Polestar argues the cooling EV market is nothing to worry about

GOTHENBURG, Sweden — The cooling electric-car market is sending ripples across the industry, especially in the United States where a law banning the sale of new vehicles powered by an internal-combustion engine hasn’t been passed — no one’s making you buy an EV, at least not yet. Carmakers are shifting their future plans to take slowing EV sales into account, and hybrid technology is beginning to look more like an ideal middle ground, rather than a stepping stone at best and a flawed compromise at worst. Polestar, which only sells EVs and plans to roll out more in the coming years, isn’t worried about this trend.

“I know that there is a lot of talk about the EV market slowing down, yes, but this is still the growing market,” Polestar boss Thomas Ingenlath told me in the company’s Gothenburg, Sweden, design studio. “This is where we should not get it wrong. Yes, from the hype and the cheers and the ‘everything is rosy’ [attitude] there is now a little bit more realism to it, and the speed [of the transition] might not be as fast as some people might have expected, but it is still the growing segment. Electrification will be happening; there is no doubt about it.”

Polestar remains on track to expand its range in the coming years, and every model in its pipeline runs on electricity. After giving the 2 a round of major updates for 2024, it will launch an SUV called 3 and a funky, fastback-like crossover named Polestar 4 due out by the end of 2024. The 5, a big sedan aimed at the Porsche Taycan, and a sports car called 6 will round out the lineup in the second half of the 2020s.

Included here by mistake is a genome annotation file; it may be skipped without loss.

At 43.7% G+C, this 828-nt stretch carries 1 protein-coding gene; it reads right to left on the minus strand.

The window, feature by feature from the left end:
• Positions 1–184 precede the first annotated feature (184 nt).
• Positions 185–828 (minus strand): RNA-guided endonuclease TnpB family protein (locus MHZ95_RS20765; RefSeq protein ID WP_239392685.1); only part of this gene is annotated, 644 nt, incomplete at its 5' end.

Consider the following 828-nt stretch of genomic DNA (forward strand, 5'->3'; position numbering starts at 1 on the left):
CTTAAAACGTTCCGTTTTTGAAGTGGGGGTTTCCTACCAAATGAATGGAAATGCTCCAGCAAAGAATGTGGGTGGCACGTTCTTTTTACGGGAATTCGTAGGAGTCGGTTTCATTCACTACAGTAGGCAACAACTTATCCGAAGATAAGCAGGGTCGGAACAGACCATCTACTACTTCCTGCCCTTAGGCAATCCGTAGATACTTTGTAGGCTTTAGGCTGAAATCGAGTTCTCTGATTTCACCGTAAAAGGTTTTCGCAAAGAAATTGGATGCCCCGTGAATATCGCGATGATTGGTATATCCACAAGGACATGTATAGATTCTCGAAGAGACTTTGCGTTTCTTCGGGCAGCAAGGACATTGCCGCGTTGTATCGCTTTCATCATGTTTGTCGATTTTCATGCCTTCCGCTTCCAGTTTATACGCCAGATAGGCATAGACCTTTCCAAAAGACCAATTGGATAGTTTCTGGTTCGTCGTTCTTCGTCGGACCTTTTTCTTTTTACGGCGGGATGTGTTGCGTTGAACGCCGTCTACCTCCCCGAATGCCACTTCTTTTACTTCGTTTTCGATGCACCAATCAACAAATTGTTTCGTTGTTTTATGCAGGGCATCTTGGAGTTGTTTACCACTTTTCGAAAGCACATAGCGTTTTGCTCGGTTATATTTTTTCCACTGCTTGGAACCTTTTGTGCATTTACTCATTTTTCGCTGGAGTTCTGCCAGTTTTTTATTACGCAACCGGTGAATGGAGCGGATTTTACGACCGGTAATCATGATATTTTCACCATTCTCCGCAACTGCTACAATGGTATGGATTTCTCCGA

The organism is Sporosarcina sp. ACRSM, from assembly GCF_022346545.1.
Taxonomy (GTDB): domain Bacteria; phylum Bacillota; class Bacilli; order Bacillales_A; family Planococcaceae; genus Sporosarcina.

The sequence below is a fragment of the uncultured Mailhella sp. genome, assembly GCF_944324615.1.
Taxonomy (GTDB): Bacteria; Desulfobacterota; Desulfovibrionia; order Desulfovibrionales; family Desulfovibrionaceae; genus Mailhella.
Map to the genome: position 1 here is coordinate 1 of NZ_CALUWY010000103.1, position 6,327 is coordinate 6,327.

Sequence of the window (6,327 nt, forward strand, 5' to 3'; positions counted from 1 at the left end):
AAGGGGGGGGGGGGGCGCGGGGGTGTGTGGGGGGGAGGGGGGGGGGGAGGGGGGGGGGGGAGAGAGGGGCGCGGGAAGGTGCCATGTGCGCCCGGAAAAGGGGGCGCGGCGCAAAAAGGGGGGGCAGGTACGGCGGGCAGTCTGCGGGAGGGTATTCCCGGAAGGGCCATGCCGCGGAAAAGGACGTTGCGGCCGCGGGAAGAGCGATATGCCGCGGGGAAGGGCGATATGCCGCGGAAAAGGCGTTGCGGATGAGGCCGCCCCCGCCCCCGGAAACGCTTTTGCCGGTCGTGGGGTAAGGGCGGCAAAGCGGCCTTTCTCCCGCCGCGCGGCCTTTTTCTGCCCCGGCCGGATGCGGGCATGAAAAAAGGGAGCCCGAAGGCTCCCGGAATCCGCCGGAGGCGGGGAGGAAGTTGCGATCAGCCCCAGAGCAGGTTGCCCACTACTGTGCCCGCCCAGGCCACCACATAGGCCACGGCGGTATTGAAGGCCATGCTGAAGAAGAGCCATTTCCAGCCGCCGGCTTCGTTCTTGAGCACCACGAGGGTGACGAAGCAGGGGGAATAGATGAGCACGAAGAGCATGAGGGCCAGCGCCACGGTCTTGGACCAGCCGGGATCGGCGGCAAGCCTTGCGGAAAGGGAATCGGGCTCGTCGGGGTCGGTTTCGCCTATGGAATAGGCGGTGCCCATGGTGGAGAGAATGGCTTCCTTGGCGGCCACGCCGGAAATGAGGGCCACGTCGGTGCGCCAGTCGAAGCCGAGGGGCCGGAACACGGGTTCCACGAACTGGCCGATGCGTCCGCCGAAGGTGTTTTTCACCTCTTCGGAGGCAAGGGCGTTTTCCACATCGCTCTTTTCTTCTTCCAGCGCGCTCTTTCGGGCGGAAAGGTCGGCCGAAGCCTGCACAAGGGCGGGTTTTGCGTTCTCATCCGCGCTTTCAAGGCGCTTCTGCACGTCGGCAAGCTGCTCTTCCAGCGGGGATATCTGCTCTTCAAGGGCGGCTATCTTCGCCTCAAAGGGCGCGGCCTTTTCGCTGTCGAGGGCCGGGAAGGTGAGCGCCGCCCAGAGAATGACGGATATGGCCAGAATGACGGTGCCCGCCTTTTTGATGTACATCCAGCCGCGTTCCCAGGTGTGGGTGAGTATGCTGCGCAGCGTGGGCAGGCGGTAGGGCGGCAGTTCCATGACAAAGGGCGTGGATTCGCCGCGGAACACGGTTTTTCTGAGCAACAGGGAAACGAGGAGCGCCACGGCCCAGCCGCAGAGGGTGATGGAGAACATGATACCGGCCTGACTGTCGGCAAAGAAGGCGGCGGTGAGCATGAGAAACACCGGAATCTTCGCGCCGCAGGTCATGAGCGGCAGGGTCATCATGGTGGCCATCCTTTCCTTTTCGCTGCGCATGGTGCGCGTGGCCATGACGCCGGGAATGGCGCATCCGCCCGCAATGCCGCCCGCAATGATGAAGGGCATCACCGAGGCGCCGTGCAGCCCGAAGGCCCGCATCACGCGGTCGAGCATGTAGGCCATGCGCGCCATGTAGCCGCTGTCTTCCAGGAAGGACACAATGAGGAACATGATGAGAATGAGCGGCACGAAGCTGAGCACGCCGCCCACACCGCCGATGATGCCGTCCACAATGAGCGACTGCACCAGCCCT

It helps that Polestar competes in a niche; it aims to gradually increase its annual sales, but it’s not planning on challenging the Ford F-150’s sales crown or brawling against Toyota for dominance of the global car market. Ingenlath also argued that, in a way, the uncertainty regarding the take rate of electric cars gives Polestar an advantage — at least in consistency — while putting its rivals at a disadvantage.

“You asked me how I feel about it: I feel energized. I actually don’t even mind OEMs going into that ‘oh, maybe’ [phase] because it gives us an advantage. For us, it’s clear, and we can concentrate on that. I would not like necessarily to be in that difficult position where you have that mixed portfolio and you have to really consider what to do as a next step. I don’t envy [other OEMs] for that position. It’s not easy.”

And yet, Polestar could realistically launch a hybrid model if it wanted to. The brand’s first car, a shapely, limited-edition coupe called Polestar 1, was powered by a 619-horsepower plug-in hybrid drivetrain that assigned a supercharged and turbocharged 2.0-liter four-cylinder engine to the front wheels and a pair of electric motors to the rear wheels. Polestar is part of China-based Geely, which also owns Volvo, so theoretically nothing would stop it from knocking on its sister company’s door, politely asking for a plug-in hybrid system, and walking back home with it.

Would it? Maybe, but probably not.

“I would not say, ‘Oh no, we would not consider [a hybrid].’ I’m not dogmatic about this,” Ingenlath said. “I’m convinced how much an electric car is a great car, and I want the car to feel like it. I think we have to see. I never want to build a brand around one technology. It might be that, in 10 years, there’s a great new invention which is different, and then we’ll do that. But, on the other hand, we have to be realistic and tell the consumer what they should put their money down on, and I think a battery-electric car is at the moment the best technology.

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